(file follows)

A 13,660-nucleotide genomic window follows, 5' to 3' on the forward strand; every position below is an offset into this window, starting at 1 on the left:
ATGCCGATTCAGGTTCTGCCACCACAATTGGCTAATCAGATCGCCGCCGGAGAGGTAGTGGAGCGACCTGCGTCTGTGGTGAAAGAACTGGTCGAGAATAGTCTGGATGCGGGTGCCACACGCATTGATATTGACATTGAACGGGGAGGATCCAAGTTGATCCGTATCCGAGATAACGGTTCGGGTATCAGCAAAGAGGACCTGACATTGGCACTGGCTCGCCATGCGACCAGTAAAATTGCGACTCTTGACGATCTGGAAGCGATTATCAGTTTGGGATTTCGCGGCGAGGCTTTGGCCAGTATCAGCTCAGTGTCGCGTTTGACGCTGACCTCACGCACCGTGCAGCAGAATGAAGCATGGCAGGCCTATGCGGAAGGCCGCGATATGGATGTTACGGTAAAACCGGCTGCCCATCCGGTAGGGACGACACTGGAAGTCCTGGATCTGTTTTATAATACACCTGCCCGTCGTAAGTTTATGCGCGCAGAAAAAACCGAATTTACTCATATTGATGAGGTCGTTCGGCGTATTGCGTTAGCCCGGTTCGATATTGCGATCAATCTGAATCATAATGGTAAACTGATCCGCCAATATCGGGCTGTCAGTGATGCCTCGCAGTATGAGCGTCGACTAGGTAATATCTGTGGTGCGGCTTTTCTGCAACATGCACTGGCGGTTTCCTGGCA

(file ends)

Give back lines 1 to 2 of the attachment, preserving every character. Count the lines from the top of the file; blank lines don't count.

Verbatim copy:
A 13,660-nucleotide genomic window follows, 5' to 3' on the forward strand; every position below is an offset into this window, starting at 1 on the left:
ATGCCGATTCAGGTTCTGCCACCACAATTGGCTAATCAGATCGCCGCCGGAGAGGTAGTGGAGCGACCTGCGTCTGTGGTGAAAGAACTGGTCGAGAATAGTCTGGATGCGGGTGCCACACGCATTGATATTGACATTGAACGGGGAGGATCCAAGTTGATCCGTATCCGAGATAACGGTTCGGGTATCAGCAAAGAGGACCTGACATTGGCACTGGCTCGCCATGCGACCAGTAAAATTGCGACTCTTGACGATCTGGAAGCGATTATCAGTTTGGGATTTCGCGGCGAGGCTTTGGCCAGTATCAGCTCAGTGTCGCGTTTGACGCTGACCTCACGCACCGTGCAGCAGAATGAAGCATGGCAGGCCTATGCGGAAGGCCGCGATATGGATGTTACGGTAAAACCGGCTGCCCATCCGGTAGGGACGACACTGGAAGTCCTGGATCTGTTTTATAATACACCTGCCCGTCGTAAGTTTATGCGCGCAGAAAAAACCGAATTTACTCATATTGATGAGGTCGTTCGGCGTATTGCGTTAGCCCGGTTCGATATTGCGATCAATCTGAATCATAATGGTAAACTGATCCGCCAATATCGGGCTGTCAGTGATGCCTCGCAGTATGAGCGTCGACTAGGTAATATCTGTGGTGCGGCTTTTCTGCAACATGCACTGGCGGTTTCCTGGCA